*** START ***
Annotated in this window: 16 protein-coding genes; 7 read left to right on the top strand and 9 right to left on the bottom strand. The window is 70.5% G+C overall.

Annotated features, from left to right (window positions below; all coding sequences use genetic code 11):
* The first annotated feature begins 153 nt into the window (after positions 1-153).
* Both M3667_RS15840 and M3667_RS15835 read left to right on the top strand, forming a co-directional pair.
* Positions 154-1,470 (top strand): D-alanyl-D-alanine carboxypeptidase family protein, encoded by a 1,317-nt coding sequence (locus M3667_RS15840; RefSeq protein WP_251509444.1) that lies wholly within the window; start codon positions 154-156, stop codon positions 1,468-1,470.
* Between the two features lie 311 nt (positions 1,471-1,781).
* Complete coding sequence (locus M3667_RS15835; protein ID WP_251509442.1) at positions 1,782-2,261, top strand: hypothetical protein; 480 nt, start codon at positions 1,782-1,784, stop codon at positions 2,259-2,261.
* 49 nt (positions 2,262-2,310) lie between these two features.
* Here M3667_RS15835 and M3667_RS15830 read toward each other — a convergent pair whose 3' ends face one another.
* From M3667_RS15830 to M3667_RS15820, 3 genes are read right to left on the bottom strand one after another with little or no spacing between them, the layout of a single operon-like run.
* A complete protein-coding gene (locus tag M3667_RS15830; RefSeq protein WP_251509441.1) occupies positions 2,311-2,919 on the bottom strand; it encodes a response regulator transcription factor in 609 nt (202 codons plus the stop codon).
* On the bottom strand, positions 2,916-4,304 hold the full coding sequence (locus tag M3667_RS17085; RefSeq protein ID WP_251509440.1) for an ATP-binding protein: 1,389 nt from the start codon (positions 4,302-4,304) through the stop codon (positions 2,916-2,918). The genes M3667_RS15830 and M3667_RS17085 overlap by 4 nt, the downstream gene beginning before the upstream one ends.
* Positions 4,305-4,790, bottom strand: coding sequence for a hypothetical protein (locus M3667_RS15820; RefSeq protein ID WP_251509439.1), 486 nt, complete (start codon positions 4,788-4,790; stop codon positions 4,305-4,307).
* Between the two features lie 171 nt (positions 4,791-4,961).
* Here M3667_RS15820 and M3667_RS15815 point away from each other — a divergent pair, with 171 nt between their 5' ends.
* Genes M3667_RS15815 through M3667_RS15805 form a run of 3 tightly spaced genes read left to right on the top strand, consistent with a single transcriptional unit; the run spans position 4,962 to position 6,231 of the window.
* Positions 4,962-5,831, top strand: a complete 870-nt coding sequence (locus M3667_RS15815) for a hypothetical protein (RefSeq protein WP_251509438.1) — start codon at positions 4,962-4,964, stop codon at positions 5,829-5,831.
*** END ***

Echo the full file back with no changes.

Annotated in this window: 16 protein-coding genes; 7 read left to right on the top strand and 9 right to left on the bottom strand. The window is 70.5% G+C overall.

Annotated features, from left to right (window positions below; all coding sequences use genetic code 11):
* The first annotated feature begins 153 nt into the window (after positions 1-153).
* Both M3667_RS15840 and M3667_RS15835 read left to right on the top strand, forming a co-directional pair.
* Positions 154-1,470 (top strand): D-alanyl-D-alanine carboxypeptidase family protein, encoded by a 1,317-nt coding sequence (locus M3667_RS15840; RefSeq protein WP_251509444.1) that lies wholly within the window; start codon positions 154-156, stop codon positions 1,468-1,470.
* Between the two features lie 311 nt (positions 1,471-1,781).
* Complete coding sequence (locus M3667_RS15835; protein ID WP_251509442.1) at positions 1,782-2,261, top strand: hypothetical protein; 480 nt, start codon at positions 1,782-1,784, stop codon at positions 2,259-2,261.
* 49 nt (positions 2,262-2,310) lie between these two features.
* Here M3667_RS15835 and M3667_RS15830 read toward each other — a convergent pair whose 3' ends face one another.
* From M3667_RS15830 to M3667_RS15820, 3 genes are read right to left on the bottom strand one after another with little or no spacing between them, the layout of a single operon-like run.
* A complete protein-coding gene (locus tag M3667_RS15830; RefSeq protein WP_251509441.1) occupies positions 2,311-2,919 on the bottom strand; it encodes a response regulator transcription factor in 609 nt (202 codons plus the stop codon).
* On the bottom strand, positions 2,916-4,304 hold the full coding sequence (locus tag M3667_RS17085; RefSeq protein ID WP_251509440.1) for an ATP-binding protein: 1,389 nt from the start codon (positions 4,302-4,304) through the stop codon (positions 2,916-2,918). The genes M3667_RS15830 and M3667_RS17085 overlap by 4 nt, the downstream gene beginning before the upstream one ends.
* Positions 4,305-4,790, bottom strand: coding sequence for a hypothetical protein (locus M3667_RS15820; RefSeq protein ID WP_251509439.1), 486 nt, complete (start codon positions 4,788-4,790; stop codon positions 4,305-4,307).
* Between the two features lie 171 nt (positions 4,791-4,961).
* Here M3667_RS15820 and M3667_RS15815 point away from each other — a divergent pair, with 171 nt between their 5' ends.
* Genes M3667_RS15815 through M3667_RS15805 form a run of 3 tightly spaced genes read left to right on the top strand, consistent with a single transcriptional unit; the run spans position 4,962 to position 6,231 of the window.
* Positions 4,962-5,831, top strand: a complete 870-nt coding sequence (locus M3667_RS15815) for a hypothetical protein (RefSeq protein WP_251509438.1) — start codon at positions 4,962-4,964, stop codon at positions 5,829-5,831.